Sunday, September 8, 2013

A series of shorts

Last night I was feeling creatively restless, and asked my friends on Twitter and Facebook to give me prompts for drabble writing.  If you don't know what a drabble is, and many people don't, it's defined by Wikepedia as a story of exactly 100 words, not including the title.  I know that in fandom, this is absolutely true with whole communities springing up around the art and challenge of writing drabbles.  In other places, however, I've seen this refer to any short work that's under about 500 words.  It's this second, possibly wrong, definition that I was working with last night.  I got some very interesting prompts out of my friends, and one delightfully hilarious and creatively brilliant conversation on Twitter out of it.

I managed to do 100 words exactly for one prompt (The Kremlin), and totally blew up the other two prompts (dead fish & an ornithologist; "what I found on the way to the laundry room in the basement").  I'm sure I could have worked the other two down to 100, I've done it before, but I kinda like what came out.  The question is, will you?

What I found on the way to the laundry room in the basement: Lovely in My Eyes

The Kremlin: In the Shadow of My Father's Kingdom

Dead Fish and an Ornithologist: Copper Gulls

Copper Gulls

This was written in response to a prompt for a self-imposed challenge.  The prompt: dead fish and an ornithologist. go!

Keturah turned to her colleagues in disgust, tossing the dead fish at their collected feet. "This is why the birds aren’t eating. You’re feeding them dead fish! What kind of researchers are you?"

"If I may say, Dr. Leeds, with all due respect, they weren’t dead when we gave them to the birds."

Keturah’s brassy eyebrows climbed. "Pardon?"

"I know we seem incompetent, not calling you sooner when we realized we had a problem, but we do know enough to feed this group live fish. We know they don’t eat anything else."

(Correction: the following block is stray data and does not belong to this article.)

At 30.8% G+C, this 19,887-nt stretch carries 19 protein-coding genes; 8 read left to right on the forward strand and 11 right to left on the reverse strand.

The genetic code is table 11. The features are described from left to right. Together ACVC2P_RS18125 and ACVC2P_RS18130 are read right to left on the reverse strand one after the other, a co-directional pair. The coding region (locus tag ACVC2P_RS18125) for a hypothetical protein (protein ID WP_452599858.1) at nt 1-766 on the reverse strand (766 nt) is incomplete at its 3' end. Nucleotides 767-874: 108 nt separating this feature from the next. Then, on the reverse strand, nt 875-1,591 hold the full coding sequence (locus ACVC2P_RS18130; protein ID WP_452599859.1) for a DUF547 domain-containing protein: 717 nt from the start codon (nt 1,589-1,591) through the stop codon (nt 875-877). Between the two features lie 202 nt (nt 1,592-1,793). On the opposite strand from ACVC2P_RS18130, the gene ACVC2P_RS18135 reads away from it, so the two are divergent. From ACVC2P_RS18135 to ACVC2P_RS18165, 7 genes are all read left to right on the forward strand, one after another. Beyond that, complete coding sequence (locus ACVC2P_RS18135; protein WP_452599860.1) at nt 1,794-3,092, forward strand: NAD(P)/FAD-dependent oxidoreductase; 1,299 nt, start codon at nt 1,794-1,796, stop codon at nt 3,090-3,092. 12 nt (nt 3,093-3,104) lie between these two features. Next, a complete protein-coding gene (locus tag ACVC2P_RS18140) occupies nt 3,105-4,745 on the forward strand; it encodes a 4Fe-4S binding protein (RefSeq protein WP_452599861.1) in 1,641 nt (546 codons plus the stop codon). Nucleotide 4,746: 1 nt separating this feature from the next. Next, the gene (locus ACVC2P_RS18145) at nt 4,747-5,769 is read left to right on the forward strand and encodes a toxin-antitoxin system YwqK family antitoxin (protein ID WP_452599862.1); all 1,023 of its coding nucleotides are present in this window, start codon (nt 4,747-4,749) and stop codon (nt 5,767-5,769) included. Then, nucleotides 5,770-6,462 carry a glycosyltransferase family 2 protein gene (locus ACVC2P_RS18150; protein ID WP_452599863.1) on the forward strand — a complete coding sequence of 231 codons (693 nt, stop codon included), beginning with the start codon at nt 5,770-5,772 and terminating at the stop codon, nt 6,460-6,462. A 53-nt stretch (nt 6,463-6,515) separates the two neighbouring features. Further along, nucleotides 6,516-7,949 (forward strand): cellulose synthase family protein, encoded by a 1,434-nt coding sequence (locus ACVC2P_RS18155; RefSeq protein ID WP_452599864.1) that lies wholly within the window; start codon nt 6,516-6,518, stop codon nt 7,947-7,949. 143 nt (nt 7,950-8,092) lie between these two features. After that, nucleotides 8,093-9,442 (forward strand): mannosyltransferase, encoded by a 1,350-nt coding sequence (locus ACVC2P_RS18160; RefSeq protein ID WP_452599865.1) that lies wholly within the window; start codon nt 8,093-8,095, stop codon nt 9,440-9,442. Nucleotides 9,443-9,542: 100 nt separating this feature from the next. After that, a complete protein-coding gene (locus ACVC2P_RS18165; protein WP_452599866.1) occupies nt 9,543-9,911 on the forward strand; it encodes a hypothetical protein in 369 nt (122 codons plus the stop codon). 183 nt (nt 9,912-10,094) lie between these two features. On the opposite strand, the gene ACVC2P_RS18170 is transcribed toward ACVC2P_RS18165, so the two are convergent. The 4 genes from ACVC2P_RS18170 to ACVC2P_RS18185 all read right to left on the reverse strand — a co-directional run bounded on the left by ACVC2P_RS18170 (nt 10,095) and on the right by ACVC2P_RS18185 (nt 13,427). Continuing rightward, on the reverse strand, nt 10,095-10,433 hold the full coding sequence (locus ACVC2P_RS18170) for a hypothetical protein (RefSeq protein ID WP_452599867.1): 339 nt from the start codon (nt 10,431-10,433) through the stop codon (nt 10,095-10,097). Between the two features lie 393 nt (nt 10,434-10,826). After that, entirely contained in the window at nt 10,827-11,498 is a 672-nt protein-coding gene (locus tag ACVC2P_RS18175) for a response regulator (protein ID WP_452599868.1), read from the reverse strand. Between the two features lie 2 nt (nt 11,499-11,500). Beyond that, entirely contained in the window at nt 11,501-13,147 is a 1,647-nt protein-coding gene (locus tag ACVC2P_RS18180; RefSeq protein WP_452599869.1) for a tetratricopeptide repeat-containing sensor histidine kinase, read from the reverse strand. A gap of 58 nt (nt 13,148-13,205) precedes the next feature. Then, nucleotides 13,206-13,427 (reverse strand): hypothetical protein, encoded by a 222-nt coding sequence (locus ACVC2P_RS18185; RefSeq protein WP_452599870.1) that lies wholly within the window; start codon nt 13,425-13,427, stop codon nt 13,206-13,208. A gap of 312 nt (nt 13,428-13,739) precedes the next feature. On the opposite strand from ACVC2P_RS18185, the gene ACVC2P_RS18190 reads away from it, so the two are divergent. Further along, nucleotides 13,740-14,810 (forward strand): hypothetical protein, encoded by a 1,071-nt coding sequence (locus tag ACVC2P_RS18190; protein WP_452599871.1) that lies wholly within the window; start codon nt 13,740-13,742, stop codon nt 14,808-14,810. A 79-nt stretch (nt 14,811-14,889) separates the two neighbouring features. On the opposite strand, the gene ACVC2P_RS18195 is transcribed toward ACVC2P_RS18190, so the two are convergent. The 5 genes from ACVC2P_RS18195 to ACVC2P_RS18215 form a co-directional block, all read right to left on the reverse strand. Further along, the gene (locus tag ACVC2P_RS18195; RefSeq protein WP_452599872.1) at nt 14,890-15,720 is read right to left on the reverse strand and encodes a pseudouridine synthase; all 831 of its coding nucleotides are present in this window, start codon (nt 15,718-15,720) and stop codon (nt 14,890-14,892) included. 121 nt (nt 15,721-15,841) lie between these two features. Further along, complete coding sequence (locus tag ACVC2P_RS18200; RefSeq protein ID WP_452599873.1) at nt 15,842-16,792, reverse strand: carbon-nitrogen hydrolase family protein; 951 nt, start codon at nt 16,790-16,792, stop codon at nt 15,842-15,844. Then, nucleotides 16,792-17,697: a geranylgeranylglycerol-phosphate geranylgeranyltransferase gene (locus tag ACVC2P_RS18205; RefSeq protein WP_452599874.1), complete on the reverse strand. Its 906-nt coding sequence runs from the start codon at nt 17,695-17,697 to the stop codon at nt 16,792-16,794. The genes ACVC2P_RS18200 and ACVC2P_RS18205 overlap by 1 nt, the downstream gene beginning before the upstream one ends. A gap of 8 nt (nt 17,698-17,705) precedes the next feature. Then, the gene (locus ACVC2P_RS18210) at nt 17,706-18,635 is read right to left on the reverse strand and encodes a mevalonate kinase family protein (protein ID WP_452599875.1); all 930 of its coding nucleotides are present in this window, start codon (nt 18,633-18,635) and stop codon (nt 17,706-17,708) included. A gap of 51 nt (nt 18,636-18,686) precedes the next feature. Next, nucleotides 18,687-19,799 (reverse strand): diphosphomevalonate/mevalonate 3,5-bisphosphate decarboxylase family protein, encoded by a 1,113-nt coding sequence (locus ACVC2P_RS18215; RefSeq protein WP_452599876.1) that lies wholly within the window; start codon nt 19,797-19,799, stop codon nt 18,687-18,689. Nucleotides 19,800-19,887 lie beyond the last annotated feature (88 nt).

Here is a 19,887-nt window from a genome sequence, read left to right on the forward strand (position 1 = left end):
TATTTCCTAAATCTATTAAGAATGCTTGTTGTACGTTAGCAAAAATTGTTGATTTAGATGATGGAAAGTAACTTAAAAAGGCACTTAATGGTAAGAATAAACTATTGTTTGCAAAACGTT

Properly chastised, but too proud to show it, Keturah turned from her colleagues and studied the fish strewn around the outdoor aviary. She knew there had to be something going on. It was more like these birds to overeat when given the opportunity, not peck at their food. They hyper-smart things were--


In the Shadow of My Father's Kingdom

This was written in response to a prompt given to for a self-imposed challenge.  The challenge?  "The Kremlin"

The son of a former spy and sometimes assassin, he had always been discreet. After all, he’d witnessed his mother’s "accidental" death at the hands of her husband’s political beliefs when he was five, and had only narrowly escaped the accident himself.

But watching Karina walk away, with her firm but sad "No" still constricting his heart, he wondered if he’d been keeping secrets for too long.

"Karina! Wait!"

Making a scene went against everything his father had ever taught him. Hiding was best done by being ordinary. But ordinary was letting his future walk out the door.

"Let’s talk."

Lovely in My Eyes

This was written in response to a prompt received from a self-proposed challenge. Prompt and challenge are at the end.

There was the basket as always. No matter how many times I did the washing, it never seemed to empty. I guess it’s a good thing. Means we’re all alive and kicking. But, still, I often felt it’d be nice if it’d disappear for a while or pass to someone else to do.

But if it’d passed for someone else to do, I’d’ve not seen her dancing that day.

I’d picked up the basket as always. It was my day for washing, so I was going about it, thoughts turning every which way as they often did. But there were always things on the stairs, enough that I always had to be careful, enough that I always had to pull my rambling thoughts in and focus. So I had been being careful. I’d pulled my thoughts from their wanderings and focused on the wood under my feet.

And because I was focusing, I heard her before I could see her. Lovely music made of pipes and lights, flutes and earth, such as I didn’t hear in this house. Who had left a radio on, I wondered; and what station was it, I wanted to know. I wanted to hear the music again.

But as I ventured further down, I could see colors, too, that didn’t belong in our boring laundry room. Green and gold and brown and black. Color and light and shadow twined and turned in ways I’d never seen them do, like they danced for the music on the radio that I must have.

There was no accounting for that, so I ducked down to look. Had someone brought something down and left it running on one of the machines? It was beautiful and I must know what it was, too.

Wednesday, September 4, 2013


YES!  Someone will want to read my kdrama-esque steampunk novel featuring an Afro-Japanese couple trying to navigate courtship in the midst of class, race and family & cultural expectations (basically in that order), with the help of the best friends who are Jewish and dark-skinned Indian, respectively, all while trying to stay one step ahead in the world of steampunk fashion. 

I'M NOT WRITING IN VAIN!  Woo.  That's nice to know.  Wanna see?